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Re: process vs. data

Very good summation, Walt.

        You get right to the meat of a problem I've just bypassed in
favour of yet another limited approach. That the structured data method
is about all there is for making the player a 'character' in the story
(or plot).

        For my own interests I am closer to simulation, and hope to see
the world provide sub-plots among the population around the player due
to an object oriented interaction between player and actors and actors
upon other actors. This would not result in a structured plot for the
player in a first person sense, but rather something more akin to the
wandering of Faust.

        I suppose an ideal experience would be stories experienced in a
truly first person mode, aspiring to the emotional power of Poe. But,
how can a player's actions result in this without persistent direction? 

        As I mentioned in a previous post, it seems to me that
storytelling is a cooperative creative effort. If computer-aided,
interactive storytelling is going to give the reader/player more
control, perhaps it will be necessary to also confer some of the
writer's responsibility. Perhaps, using a system founded in simulation,
it will be necessary for a player/reader to create self-plot in the
'storyworld.' This would be a system not of direction but of cooperative
volition; the player who fails to write her own story will yet fail to
find it, but may still enjoy the simulation.



WFreitag@aol.com wrote:
> If Chris' insistence that one can only interact with process is meant to
> imply that data-oriented approaches to interactive storytelling cannot be
> valid, I strongly disagree.
> My exhibit goes back to what we learn in the first class of Interactive
> Storytelling 101: branching. Consider a basic paragraph tree with branching
> links of only the most straightforward type.
> Now, as we know, it is not _practical_ to create such a tree for a story of
> any length. But I've never heard it argued before that such a work, if
> created, would not be interactive. Suppose an author is willing to do a lot
> of work, and generate only a short story. Allow three options at each choice,
> and make every branch valid, with no deaths or backfolding. With 1093
> paragraphs, in one pass through the story, the reader reads seven paragraphs
> and makes six choices.
> Why is this not interactive? And why is it not an interactive story? The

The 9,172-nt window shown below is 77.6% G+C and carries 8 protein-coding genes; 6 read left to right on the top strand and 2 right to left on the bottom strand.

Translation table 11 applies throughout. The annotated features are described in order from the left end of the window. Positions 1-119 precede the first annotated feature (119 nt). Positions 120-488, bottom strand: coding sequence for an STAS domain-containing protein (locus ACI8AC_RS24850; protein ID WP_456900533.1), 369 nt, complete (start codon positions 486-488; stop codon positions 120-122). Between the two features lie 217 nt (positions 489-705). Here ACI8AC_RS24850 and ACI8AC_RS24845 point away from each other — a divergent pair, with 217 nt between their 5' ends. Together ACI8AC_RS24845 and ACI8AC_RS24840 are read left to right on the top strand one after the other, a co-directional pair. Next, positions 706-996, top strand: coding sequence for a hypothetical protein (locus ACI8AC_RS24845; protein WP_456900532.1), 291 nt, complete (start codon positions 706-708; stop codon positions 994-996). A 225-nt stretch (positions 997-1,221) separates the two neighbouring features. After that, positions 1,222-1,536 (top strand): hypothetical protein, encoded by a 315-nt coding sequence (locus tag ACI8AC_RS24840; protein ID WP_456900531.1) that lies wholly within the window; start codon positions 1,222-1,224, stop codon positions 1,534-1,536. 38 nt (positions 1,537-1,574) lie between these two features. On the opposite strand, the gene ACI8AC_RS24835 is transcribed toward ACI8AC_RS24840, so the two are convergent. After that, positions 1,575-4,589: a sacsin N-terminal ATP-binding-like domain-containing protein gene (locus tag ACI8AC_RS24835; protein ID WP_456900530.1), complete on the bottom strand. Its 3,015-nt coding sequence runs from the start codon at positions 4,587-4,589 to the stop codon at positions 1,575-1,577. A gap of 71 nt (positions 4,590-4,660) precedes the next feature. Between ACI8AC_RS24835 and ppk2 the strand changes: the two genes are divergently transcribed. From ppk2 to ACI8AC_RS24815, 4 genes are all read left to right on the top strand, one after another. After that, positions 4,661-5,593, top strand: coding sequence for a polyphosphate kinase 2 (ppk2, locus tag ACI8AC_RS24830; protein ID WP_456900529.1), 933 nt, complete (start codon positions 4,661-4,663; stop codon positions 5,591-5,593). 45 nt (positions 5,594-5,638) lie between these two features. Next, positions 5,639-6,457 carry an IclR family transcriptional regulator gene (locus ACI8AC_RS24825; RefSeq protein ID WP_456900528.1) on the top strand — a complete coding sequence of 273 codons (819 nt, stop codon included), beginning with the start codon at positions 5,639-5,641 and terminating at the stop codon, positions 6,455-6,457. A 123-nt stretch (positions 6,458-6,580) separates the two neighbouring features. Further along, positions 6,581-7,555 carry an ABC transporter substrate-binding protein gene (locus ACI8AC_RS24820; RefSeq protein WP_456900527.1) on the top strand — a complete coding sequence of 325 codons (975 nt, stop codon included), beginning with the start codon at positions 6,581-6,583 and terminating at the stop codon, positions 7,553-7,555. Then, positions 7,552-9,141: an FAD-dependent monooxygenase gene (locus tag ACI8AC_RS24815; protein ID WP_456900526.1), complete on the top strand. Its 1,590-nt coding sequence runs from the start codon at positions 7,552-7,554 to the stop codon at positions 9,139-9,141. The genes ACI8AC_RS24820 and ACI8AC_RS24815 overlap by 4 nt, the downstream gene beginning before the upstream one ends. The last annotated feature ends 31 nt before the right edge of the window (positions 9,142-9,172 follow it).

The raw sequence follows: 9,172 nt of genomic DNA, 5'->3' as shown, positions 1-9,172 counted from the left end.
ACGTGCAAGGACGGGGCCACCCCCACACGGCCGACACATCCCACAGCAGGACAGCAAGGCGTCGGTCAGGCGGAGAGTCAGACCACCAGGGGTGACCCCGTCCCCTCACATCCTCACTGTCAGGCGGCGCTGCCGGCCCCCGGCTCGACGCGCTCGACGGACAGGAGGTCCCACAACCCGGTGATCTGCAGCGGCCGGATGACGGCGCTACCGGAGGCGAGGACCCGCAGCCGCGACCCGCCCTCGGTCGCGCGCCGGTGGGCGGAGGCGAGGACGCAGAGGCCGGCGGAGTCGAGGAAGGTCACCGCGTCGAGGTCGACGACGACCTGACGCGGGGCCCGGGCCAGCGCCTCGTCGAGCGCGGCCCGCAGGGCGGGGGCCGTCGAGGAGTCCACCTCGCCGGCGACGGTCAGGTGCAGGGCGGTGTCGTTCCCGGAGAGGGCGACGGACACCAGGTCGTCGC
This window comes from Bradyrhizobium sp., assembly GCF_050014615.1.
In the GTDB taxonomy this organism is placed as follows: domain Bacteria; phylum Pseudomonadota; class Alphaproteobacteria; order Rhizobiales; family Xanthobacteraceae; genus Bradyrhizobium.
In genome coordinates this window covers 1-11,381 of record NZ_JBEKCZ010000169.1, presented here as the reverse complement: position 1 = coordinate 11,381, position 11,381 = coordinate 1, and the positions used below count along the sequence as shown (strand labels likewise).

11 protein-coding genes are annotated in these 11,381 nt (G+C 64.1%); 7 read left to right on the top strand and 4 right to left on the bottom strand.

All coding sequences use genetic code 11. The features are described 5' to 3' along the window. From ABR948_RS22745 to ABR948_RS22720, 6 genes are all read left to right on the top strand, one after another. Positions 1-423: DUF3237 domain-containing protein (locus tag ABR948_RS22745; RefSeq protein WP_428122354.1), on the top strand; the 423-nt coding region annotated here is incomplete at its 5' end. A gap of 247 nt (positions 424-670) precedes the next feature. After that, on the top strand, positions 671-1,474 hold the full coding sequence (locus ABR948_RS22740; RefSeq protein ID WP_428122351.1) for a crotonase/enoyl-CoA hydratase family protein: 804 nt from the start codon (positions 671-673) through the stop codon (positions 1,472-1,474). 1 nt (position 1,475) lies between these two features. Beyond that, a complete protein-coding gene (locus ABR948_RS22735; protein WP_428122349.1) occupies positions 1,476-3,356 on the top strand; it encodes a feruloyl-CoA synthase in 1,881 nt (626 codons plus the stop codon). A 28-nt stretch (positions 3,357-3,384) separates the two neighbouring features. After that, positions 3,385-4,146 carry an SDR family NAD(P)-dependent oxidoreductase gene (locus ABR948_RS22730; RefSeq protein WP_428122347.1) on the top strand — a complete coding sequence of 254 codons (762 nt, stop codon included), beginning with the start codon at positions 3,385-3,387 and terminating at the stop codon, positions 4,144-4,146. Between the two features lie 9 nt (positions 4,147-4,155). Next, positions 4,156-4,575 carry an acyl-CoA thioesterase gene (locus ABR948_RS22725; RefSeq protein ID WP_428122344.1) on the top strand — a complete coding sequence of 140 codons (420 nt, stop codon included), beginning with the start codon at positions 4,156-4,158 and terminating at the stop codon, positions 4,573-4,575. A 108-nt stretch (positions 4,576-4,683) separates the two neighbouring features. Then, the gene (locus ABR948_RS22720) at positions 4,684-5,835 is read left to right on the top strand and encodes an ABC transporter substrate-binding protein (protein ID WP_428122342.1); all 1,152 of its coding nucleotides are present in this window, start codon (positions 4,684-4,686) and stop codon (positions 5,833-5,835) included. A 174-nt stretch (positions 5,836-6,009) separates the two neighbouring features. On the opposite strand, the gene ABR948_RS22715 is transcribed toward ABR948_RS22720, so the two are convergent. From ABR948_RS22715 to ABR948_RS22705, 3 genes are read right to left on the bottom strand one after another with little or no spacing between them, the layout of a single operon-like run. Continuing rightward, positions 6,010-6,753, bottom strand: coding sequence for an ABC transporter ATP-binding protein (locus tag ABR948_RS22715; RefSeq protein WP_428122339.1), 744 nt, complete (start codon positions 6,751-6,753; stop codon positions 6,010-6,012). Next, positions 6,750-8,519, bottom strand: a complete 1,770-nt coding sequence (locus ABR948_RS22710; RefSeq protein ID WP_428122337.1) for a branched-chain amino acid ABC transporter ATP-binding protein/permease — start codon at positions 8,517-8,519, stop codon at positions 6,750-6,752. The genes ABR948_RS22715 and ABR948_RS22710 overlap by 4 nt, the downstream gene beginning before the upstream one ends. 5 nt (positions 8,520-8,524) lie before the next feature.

> "process" in this case is trivial. All the meaning is in the "dead bits" of
> the text. Yet for the duration of seven paragraphs and six choices, the
> quality of the interactivity is comparable to that of any other interactive
> story system I've seen (picking from limited choices isn't ideal, but there's
> not much better out there right now anyway), and the quality of the narrative
> (if the author is skilled) is likely to be far better.
> I agree with the general idea that you can only interact with systems that
> "think." But is there any reason to insist that some or all of the thinking
> can't be done in advance? Dead bits cannot think, but they can, miraculously
> enough, encompass human thought. That's a pretty cool capability, to which we
> owe most of our civilization.
> In fact, I submit that when it comes to telling stories via non-human agents,
> some of the thinking MUST be done in advance, because human thought is the
> only way we know to create a good story. (I monitor the AI research, and when
> and if this changes I'll know, but it's true now.) Therefore the only way at
> present to bring narrative into an artificial storytelling system is through
> _data_. Of course, data's not very good at being interactive. But that's
> tough. That's the way it is.
> Like Chris, I perceive a distinction between data-oriented and
> process-oriented systems. At the data-oriented end we have the "take a story
> and try to make it interactive" approaches. They suck, because data isn't
> good at being interactive, though it's VERY good at telling stories (e.g.
> movies). At the process-oriented end we have the "take a simulator and try to
> make it tell a good story" approaches. They suck, because process isn't good
> at telling stories, though it's VERY good at being interactive (e.g. computer
> games).
> And the real problem is there's no continuum between the two extremes.
> Process and narrative data don't get along. When you try to make them meet in
> the middle, process says to data, "I can confer my interactive powers on you,
> but only if you get rid of all that complicated human thought you're
> carrying." And data says to process, "I can infuse my narrative genius into
> you, but only if you do exactly what I'm expecting you to do." Then the two
> get into a fist fight, which for unknown reasons causes all the money in the
> vicinity to disappear.
> We may have to work the problem from both ends to get anywhere. It is
> counterproductive to say that only process can ever be interactive, just as
> it is counterproductive to say that only data can ever tell stories. We have
> to hope that one (or both) of those assertions is not true, and we'd better
> not rule out any possibilities too soon.
> In fact, we already know that neither is true as stated in such extreme
> terms. We see data being interactive in branching stories and hypermedia
> (though the interactivity isn't very good). We see process creating stories
> in simulators and AI systems (though the stories aren't very good).
> Unfortunately, the gap between doing something and doing it well enough to be
> worthwhile can be enormous. Consider how much easier it is to create a
> computer program that correctly makes random chess moves in accordance with
> the rules of the game ("it plays chess, but it isn't very good") than it is
> to create one that actually plays well enough to be worth playing.
> - Walt